Segugio Italiano

fast facts

About Segugio Italiano

Height
19-23 inches
Weight
40-62 lb
Lifespan
10-14 years
Group
FCI Scenthound
Best Suited For
active singles, active families, house with a yard, hunters
Temperament
active, friendly, vigilant, gentle, trainable, intelligent
Comparable Breeds
Black and Tan Coonhound, Basset Hound
Segugio Italiano Basics


Although the Segugio Italiano may not be familiar by name, is appearance is one you’ll recognize. This breed is an Italian scenthound, so he has the characteristic red coat and long, floppy ears. Though the exact details of this breed’s origins are unclear, he is thought to be an ancient breed pre-dating the Romans – his predecessors may have existed as far back as ancient Egypt. Though fairly uncommon in the United States, the Segugio Italiano is one of the top 10 breeds in Italy. Keep reading to find out what makes this breed so popular.


The Segugio Italiano is an Italian scenthound.


Origin

The Segugio Italiano is an ancient breed thought to have been brought to Italy by Phoenician traders, though there is no evidence to confirm this suspicion. Researchers once suspected a link between the Segugio Italiano and the Pharaoh Hound, a Middle Eastern breed, but DNA testing revealed few genetic similarities. Others suspect that the breed originaled in France during pre-Roman times and was then adopted by the Romans following the invasion.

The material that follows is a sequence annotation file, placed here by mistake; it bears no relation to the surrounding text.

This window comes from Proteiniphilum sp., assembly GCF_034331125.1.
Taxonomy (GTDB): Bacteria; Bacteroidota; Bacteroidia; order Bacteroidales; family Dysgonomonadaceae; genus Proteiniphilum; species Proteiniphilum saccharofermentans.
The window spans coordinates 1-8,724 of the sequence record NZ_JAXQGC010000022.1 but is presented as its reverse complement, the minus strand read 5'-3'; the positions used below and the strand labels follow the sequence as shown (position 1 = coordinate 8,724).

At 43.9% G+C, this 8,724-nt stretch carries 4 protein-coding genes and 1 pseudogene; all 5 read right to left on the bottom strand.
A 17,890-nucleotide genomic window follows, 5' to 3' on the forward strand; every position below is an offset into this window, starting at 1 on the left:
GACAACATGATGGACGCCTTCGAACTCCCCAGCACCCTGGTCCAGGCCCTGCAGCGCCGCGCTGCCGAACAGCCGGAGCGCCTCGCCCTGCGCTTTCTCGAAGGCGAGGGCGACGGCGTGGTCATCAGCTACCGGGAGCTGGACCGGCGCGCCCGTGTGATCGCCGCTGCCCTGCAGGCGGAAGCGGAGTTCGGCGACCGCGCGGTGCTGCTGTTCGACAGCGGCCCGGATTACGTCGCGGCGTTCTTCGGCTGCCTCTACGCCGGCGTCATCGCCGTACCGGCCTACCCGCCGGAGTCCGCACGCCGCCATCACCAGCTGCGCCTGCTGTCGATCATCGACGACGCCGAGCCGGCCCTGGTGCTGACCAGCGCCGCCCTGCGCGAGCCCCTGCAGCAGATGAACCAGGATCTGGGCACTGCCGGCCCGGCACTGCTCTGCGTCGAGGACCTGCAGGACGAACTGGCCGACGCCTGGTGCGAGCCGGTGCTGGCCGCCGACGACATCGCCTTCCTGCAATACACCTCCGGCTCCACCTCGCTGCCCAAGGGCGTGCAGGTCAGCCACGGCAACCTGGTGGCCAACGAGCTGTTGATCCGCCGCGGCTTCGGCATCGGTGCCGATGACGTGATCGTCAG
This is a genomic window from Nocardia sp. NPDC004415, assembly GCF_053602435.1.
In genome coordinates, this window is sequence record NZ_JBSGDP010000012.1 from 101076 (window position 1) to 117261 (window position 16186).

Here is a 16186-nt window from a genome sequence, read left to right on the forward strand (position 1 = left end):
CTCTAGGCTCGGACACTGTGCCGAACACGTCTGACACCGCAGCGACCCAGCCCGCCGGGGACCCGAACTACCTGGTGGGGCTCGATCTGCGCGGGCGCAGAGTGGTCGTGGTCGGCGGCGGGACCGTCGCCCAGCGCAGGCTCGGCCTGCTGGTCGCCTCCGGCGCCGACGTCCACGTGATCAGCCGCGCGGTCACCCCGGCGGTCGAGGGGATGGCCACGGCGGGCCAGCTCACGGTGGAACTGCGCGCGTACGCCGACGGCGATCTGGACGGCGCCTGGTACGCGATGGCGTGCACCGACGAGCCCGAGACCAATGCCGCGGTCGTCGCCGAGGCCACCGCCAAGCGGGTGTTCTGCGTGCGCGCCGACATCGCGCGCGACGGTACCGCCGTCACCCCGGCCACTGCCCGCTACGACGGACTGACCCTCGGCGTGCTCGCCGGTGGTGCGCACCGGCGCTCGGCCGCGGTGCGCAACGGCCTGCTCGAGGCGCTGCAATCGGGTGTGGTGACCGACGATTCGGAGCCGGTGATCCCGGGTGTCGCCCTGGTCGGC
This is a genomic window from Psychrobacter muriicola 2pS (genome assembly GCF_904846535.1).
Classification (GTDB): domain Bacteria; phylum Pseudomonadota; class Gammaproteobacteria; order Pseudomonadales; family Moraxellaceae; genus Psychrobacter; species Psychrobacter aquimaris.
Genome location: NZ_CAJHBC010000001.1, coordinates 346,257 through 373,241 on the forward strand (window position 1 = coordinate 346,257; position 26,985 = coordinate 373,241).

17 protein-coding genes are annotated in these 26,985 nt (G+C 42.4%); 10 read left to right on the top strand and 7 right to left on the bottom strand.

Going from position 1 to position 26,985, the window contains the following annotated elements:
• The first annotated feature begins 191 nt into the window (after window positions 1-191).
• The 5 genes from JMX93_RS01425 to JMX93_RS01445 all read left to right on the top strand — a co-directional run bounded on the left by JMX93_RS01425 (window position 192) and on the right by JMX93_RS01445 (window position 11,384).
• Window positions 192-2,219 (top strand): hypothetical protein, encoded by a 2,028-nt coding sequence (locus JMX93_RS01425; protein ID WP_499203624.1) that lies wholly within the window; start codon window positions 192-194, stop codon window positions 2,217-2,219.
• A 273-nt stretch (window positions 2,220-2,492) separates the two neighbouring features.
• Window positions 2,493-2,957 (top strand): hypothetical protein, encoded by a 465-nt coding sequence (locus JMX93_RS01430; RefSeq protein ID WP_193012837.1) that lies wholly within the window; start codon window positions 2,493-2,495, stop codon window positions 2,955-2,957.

Pedigree


The exact origins of the Segugio Italiano are unknown but it is thought to be an ancient breed, possibly brought to Italy by Phoenician traders thousands of years ago.


Food/Diet


The Segugio Italiano is a unique breed that has the ability to hunt all day in the field but, at home, he is content to laze the day away on the couch. The best diet for your Segugio Italiano will depend on his activity level. Dogs trained for hunting may benefit from an active or working breed formula while companion pets may do fine on a high-quality adult dog food.


The Segugio Italiano is an intelligent and trainable breed.


Training


Like many scenthounds, the Segugio Italiano is an intelligent and trainable breed. These dogs can be a little stubborn or independent at times, however, so you’ll need to be firm and consistent in your training methods. Start training your puppy as early as you can and include plenty of socialization as well. Keep in mind that many scent hounds have a tendency to howl, so train your dog to respond to a “hush” command or make sure he gets plenty of exercise and playtime during the day so he isn’t bored at night.


Weight


The Segugio Italiano is a medium-sized dog with a lean, muscular build. Males stand 20.5 to 23 inches tall and weigh 44 to 62 pounds at maturity while females are a little smaller, standing 19 to 22 inches tall and weighing 40 to 57 pounds.


Temperament/Behavior